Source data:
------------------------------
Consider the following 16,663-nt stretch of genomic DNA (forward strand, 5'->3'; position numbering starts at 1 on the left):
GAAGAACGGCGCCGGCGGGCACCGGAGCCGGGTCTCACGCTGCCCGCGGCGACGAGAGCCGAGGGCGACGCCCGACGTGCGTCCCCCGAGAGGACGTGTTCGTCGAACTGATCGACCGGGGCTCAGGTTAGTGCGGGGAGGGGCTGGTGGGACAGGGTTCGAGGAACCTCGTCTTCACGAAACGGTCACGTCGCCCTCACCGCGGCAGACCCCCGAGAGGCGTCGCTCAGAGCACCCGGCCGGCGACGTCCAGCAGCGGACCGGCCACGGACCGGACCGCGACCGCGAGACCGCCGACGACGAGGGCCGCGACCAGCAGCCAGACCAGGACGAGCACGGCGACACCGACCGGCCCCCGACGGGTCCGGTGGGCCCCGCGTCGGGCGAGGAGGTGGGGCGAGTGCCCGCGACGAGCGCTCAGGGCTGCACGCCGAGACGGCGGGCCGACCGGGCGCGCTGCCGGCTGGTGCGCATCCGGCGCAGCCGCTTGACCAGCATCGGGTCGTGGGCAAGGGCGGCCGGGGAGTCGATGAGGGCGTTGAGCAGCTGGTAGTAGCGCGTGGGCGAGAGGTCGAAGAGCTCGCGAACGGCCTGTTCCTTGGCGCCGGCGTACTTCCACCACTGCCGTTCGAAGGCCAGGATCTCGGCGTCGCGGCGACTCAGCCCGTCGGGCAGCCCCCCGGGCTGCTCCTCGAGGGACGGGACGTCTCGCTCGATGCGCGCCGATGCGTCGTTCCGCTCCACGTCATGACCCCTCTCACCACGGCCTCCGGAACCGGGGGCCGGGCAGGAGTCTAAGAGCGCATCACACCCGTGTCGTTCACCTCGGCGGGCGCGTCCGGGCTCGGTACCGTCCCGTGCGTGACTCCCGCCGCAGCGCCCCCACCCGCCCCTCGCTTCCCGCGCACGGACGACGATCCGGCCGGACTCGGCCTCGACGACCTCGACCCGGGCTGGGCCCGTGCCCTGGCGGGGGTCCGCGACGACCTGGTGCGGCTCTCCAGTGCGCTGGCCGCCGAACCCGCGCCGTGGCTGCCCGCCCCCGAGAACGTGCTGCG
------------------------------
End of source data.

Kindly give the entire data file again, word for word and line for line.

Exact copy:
Consider the following 16,663-nt stretch of genomic DNA (forward strand, 5'->3'; position numbering starts at 1 on the left):
GAAGAACGGCGCCGGCGGGCACCGGAGCCGGGTCTCACGCTGCCCGCGGCGACGAGAGCCGAGGGCGACGCCCGACGTGCGTCCCCCGAGAGGACGTGTTCGTCGAACTGATCGACCGGGGCTCAGGTTAGTGCGGGGAGGGGCTGGTGGGACAGGGTTCGAGGAACCTCGTCTTCACGAAACGGTCACGTCGCCCTCACCGCGGCAGACCCCCGAGAGGCGTCGCTCAGAGCACCCGGCCGGCGACGTCCAGCAGCGGACCGGCCACGGACCGGACCGCGACCGCGAGACCGCCGACGACGAGGGCCGCGACCAGCAGCCAGACCAGGACGAGCACGGCGACACCGACCGGCCCCCGACGGGTCCGGTGGGCCCCGCGTCGGGCGAGGAGGTGGGGCGAGTGCCCGCGACGAGCGCTCAGGGCTGCACGCCGAGACGGCGGGCCGACCGGGCGCGCTGCCGGCTGGTGCGCATCCGGCGCAGCCGCTTGACCAGCATCGGGTCGTGGGCAAGGGCGGCCGGGGAGTCGATGAGGGCGTTGAGCAGCTGGTAGTAGCGCGTGGGCGAGAGGTCGAAGAGCTCGCGAACGGCCTGTTCCTTGGCGCCGGCGTACTTCCACCACTGCCGTTCGAAGGCCAGGATCTCGGCGTCGCGGCGACTCAGCCCGTCGGGCAGCCCCCCGGGCTGCTCCTCGAGGGACGGGACGTCTCGCTCGATGCGCGCCGATGCGTCGTTCCGCTCCACGTCATGACCCCTCTCACCACGGCCTCCGGAACCGGGGGCCGGGCAGGAGTCTAAGAGCGCATCACACCCGTGTCGTTCACCTCGGCGGGCGCGTCCGGGCTCGGTACCGTCCCGTGCGTGACTCCCGCCGCAGCGCCCCCACCCGCCCCTCGCTTCCCGCGCACGGACGACGATCCGGCCGGACTCGGCCTCGACGACCTCGACCCGGGCTGGGCCCGTGCCCTGGCGGGGGTCCGCGACGACCTGGTGCGGCTCTCCAGTGCGCTGGCCGCCGAACCCGCGCCGTGGCTGCCCGCCCCCGAGAACGTGCTGCG